Alabama Secretary of State John Merrill echoes President Trump on mail-in voting, but absentee voting rules expanded for July runoff

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HUNTSVILLE, Ala. — President Donald Trump threatened to cut federal funding to states that expand mail-in voting during the COVID-19 pandemic.   

He complained over the weekend about mail-in voting making it easier to commit vote fraud.   

The president, who has switched his formal residence to Florida, voted by mail for the Florida primary. But the president is flatly against an expansion of that option amid the current pandemic.

The president did find a sympathetic ear Sunday for his concerns in Alabama Secretary of State John Merrill.

Judging by the exchange between the President and Merrill, it doesn’t look like Alabama will be expanding to mail-in voting any time soon.

State law would have to change, which requires the legislature, and that body is done with its regular session.

But Alabama is making some allowances for mail-in votes during the pandemic. Under the Governor’s declared state of emergency, Merrill decided — if someone is uncomfortable going to the polls for the July 14 Republican U.S. Senate runoff — they can vote absentee.

A voter needs a valid excuse in Alabama to vote absentee, whether it’s a work schedule conflict, health reasons or you’ll be out of state.

But given the state of emergency declared by the governor due to the pandemic, Merrill said Alabama voters can check the box that says “I have a physical illness or infirmity which prevents my attendance at the polls.”  

Residents have until June 29 to register to vote in the July 14 runoff. The deadline to request an absentee ballot is July 9 and the last day to postmark or hand-deliver an absentee ballot is July 13.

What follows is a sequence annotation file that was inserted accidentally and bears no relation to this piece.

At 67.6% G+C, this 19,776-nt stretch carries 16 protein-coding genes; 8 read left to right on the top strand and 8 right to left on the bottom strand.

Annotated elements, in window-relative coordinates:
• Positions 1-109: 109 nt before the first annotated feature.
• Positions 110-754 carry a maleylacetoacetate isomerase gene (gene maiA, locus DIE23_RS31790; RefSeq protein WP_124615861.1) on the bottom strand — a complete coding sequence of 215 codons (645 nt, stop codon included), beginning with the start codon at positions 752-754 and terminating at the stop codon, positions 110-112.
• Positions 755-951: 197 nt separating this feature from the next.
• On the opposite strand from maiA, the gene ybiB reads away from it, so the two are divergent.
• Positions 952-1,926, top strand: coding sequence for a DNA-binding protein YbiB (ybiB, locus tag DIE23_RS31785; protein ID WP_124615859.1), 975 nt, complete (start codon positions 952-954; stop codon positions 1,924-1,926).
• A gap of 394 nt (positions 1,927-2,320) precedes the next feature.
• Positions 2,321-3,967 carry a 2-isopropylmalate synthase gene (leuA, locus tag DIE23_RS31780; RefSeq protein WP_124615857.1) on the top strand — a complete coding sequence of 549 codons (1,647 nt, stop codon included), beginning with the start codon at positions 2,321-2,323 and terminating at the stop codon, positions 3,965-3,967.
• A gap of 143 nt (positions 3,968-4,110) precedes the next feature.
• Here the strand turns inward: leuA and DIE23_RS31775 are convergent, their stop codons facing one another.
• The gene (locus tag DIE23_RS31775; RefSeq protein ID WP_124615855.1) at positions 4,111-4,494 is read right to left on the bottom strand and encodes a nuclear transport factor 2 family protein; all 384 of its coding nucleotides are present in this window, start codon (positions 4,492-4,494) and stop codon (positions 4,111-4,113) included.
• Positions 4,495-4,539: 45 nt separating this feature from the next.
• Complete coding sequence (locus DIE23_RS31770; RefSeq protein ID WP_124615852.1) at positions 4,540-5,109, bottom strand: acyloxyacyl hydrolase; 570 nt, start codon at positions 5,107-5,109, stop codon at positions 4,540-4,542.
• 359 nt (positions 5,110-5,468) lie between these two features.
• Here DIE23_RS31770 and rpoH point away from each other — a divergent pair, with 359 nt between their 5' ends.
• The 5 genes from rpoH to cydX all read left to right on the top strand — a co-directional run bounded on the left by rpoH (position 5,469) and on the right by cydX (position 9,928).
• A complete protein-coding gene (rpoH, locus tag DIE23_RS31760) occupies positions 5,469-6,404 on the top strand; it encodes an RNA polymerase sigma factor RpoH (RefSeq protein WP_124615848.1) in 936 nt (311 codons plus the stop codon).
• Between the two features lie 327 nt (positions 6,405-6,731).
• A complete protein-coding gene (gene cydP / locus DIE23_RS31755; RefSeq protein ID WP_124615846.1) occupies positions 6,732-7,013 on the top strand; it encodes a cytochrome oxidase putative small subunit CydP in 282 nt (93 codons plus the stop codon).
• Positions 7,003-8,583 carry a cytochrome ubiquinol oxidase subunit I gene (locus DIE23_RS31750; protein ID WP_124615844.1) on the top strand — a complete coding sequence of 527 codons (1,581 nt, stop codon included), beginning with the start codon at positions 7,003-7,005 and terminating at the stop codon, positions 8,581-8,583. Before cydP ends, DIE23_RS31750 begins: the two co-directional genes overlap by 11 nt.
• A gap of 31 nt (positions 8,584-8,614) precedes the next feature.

Alabama is now averaging more than 300 new COVID-19 cases a day, but Merrill is not committing to allowing the same excuse for the November election, which will include President Trump on the ballot.

“Well it’s difficult to say at this particular time,” Merrill told WHNT News 19. “We want to believe that things will return to some semblance of order. If not we’ll address that when it’s appropriate.”

The ACLU of Alabama argues that Alabama needs a no-excuse absentee ballot. Which doesn’t require, as the current process does, a copied ID, and the signature of two witnesses or a notary.

The group issued a statement following the email exchange between President Trump and Secretary Merrill.

“Alabama should make every effort to make voting easier and more accessible. Mail-in voting should be considered on a nation-wide basis, but it will take federal action to make that a possibility.

“In these uncertain times – especially when Alabama is seeing more COVID-19 infections, not fewer – it is vital that Alabamians have the option to use absentee ballots if they are concerned about voting in person. In short, there should be a “no-excuse” absentee ballot access that can be easily utilized by voters without onerous requirements for a copy of an ID, witnesses, or a notarized signature.

“Whether and how one votes is a deeply personal and private matter. Those voters who choose to vote in-person on election day must be able to do so in a safe, fair, and equal manner. That means no Alabamian should have to stand in line for hours to vote, especially if a voting district cannot assure proper access to and compliance with CDC recommended precautions. Poll workers and voters should be able to rest assured that they are protected from potentially getting or spreading COVID-19 as they engage in the democratic process.

“Finally, every Alabamian should be confident that irrespective of how they vote, their vote will be counted.”

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